But we expect power costs to go up. And installing and using the system should help create demand and a market for these systems. And more demand should mean more supply, which will help bring costs down. It's a good thing to do and the economics aren't too bad (as long as someone else is paying 2/3 the cost!)

The first step was getting the City out for an inspection and approval for the rebate program. They want to make sure that the system will work. You need to own your house. There has to be a place to put the solar panels, facing South, that is not shaded. They filled in a form and then approved us with no problem.

Choosing a Contractor

The rebate program requires that the system be installed by an installer registered with Austin Energy. There were 8 companies on the list at the time that we started to work on it:
Company Contact Phone E-Mail
1. Armadillo Solar Kenny Grigar (800) 329-3283 kenny@armadillosolar.net
2. Custom Solar Electric Joe Vojkufka (512) 376-0807 customsolar@sbcglobal.net
3. Janet's Electric Inc. Janet Hughes (512) 275-0557 janetssolarelectric@austin.rr.com
4. Meridian Energy Systems Andrew McCalla (512) 448-0055 info@meridiansolar.com
5. Radian Energy Systems Charles Farmer (512) 658-9480 charles.farmer@radianenergy.com
6. Solar Sky, LLC Dave Regal (512) 236-8803 dave@earthsolar.com
7. Southwest PV Systems Colin Gates (281) 482-9323 swpv@southwestpv.com
8. Texas Solar Power Craig Overmiller (512) 459-9494 craig@txspc.com

I sent e-mails to each company, saying I had been approved by the City for the rebate program, attaching a photo of our house and asking for a proposed 3kW system.

Two companies, 8. Texas Solar Power and 6. Solar Sky did not respond. Two companies, 7. Southwest PV Systems, and 5. Radian Energy Systems said they were so busy they didn't want any more work ("Unfortunately our installation crew is booked out for the next several months.").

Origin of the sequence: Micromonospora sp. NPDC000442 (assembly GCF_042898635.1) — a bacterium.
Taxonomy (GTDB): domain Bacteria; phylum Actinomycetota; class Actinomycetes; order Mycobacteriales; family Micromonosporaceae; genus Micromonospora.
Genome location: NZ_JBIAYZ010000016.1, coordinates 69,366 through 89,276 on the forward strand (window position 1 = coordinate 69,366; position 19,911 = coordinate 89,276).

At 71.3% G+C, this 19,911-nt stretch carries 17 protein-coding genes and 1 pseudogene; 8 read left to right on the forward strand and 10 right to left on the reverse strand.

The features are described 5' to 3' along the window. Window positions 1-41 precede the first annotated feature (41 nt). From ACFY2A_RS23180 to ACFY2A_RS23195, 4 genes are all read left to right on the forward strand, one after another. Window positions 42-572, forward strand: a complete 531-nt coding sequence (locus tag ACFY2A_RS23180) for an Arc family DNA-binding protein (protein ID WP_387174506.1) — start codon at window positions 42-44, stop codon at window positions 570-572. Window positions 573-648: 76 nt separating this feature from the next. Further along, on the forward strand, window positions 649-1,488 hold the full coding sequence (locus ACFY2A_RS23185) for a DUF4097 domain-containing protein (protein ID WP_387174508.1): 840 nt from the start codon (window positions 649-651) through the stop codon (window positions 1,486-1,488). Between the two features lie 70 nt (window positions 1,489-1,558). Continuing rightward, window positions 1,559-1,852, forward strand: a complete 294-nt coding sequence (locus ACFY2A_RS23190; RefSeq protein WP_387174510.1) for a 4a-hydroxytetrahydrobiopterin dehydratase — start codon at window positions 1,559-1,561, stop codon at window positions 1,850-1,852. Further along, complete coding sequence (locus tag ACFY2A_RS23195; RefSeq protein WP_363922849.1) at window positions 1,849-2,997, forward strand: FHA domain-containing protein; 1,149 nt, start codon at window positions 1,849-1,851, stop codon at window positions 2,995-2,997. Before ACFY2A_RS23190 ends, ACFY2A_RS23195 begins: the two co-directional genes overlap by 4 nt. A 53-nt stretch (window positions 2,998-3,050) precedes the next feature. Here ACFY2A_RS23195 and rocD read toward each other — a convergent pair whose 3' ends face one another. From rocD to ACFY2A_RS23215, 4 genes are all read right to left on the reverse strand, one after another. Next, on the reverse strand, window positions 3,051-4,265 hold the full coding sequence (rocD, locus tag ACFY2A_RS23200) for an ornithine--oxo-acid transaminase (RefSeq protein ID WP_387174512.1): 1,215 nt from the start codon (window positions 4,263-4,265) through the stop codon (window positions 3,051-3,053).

That left 4 contractors. Each of these came out and looked at the house, took measurements, and sent me a proposal. This process took about a month.
Company Panel Manufacturer Configuration Inverter Total Watts Cost
1. Armadillo Solar Kyocera 24 panels x 130 W Xantrex GT3.0 3120 Watts $19,500
2. Custom Solar Electric BP 170 18 panels x 170 W Xantrex GT3.0 3060 Watts $19,887
3. Janet's Electic Inc. Isofoton 21 panels x 150 W PV Powered PVP2800-XV 3150 Watts $23,356
4. Meridian Energy Systems Sharp 16 panels x 208 W Fronius 3328 Watts $21,983

Deciding among them was difficult. Each had a different panel manufacturer and configuration. The sizes of the panels is quite different. The costs also vary.

For example, it takes 24 of the 130 W panels from Kyocera, but only 16 of the 208 W panels from Sharp. But the Kyocera panels are 24 inches x 56 inches, while the Sharp panels are 40 inches x 65 inches. This means that the Kyocera system takes 33,600 sq. in. while the Sharp system takes 41,600 sq. in. Putting it in Watts per square inch, Kyocera yields .0928 W/sq.in. while Sharp has .08 W/sq.in.

So, we went with Armadillo.

Armadillo computed that the City of Austin rebate program would pay $11,793.60, leaving a balance for us of $7,706.40. We accepted this contract on 26 June. By 6 July, the City had approved the rebate application, and notified Armadillo. On 14 July, we paid Armadillo our part, as a deposit. At that point, they ordered the panels and inverter.

The materials arrived in late August, and the installation was done 23 to 25 August. Everything seemed to go smoothly. An inspection by the City was scheduled for 10:00 AM on 5 Sept, and by 8 Sept we had our new meters and were operational.

The solar panels went on the roof, and the controls on the side of the house.



Of course, just at that point, the weather changed. All summer it had been hot and sunny. As soon as our solar system was operational, we started to get cloudy, rainy days. But that's good too!